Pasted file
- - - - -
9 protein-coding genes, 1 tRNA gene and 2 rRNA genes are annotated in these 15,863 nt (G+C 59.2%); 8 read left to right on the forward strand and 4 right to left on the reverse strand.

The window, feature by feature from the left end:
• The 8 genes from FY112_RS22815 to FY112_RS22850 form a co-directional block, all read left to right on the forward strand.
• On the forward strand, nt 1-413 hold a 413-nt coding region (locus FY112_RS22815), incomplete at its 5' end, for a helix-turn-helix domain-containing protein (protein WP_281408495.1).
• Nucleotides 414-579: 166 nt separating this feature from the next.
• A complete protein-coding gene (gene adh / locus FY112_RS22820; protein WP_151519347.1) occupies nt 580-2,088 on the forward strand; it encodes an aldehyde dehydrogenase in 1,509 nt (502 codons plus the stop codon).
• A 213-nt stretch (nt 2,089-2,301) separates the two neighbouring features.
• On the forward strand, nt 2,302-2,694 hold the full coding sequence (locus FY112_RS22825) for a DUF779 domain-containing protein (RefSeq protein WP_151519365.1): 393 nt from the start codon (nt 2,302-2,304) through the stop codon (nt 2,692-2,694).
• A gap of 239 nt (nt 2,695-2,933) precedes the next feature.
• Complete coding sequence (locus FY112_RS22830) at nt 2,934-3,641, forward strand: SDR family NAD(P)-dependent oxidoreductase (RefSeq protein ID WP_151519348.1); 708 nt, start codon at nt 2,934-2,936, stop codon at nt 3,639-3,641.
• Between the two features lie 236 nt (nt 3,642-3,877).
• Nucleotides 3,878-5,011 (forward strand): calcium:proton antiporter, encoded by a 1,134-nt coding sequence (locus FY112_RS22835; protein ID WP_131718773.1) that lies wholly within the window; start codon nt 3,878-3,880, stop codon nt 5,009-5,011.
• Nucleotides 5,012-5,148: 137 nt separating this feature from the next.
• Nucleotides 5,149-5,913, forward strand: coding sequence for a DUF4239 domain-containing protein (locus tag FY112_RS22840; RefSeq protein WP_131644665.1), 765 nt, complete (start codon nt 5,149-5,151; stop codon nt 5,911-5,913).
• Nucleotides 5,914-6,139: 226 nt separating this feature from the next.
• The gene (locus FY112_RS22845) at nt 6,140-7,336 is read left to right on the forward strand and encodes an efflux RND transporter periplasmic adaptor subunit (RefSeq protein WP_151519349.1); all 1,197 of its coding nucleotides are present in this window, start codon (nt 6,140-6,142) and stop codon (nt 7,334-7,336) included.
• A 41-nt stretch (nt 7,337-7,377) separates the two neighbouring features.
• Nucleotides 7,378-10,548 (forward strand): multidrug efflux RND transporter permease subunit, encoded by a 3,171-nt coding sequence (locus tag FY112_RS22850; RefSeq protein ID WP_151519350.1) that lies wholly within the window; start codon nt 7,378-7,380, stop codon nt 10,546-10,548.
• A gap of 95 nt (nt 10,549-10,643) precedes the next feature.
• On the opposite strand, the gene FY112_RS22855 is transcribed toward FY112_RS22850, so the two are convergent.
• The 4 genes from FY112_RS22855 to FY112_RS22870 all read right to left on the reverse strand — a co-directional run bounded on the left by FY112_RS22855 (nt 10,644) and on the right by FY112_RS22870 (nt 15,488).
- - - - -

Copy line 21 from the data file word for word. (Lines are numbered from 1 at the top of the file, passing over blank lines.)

• The 4 genes from FY112_RS22855 to FY112_RS22870 all read right to left on the reverse strand — a co-directional run bounded on the left by FY112_RS22855 (nt 10,644) and on the right by FY112_RS22870 (nt 15,488).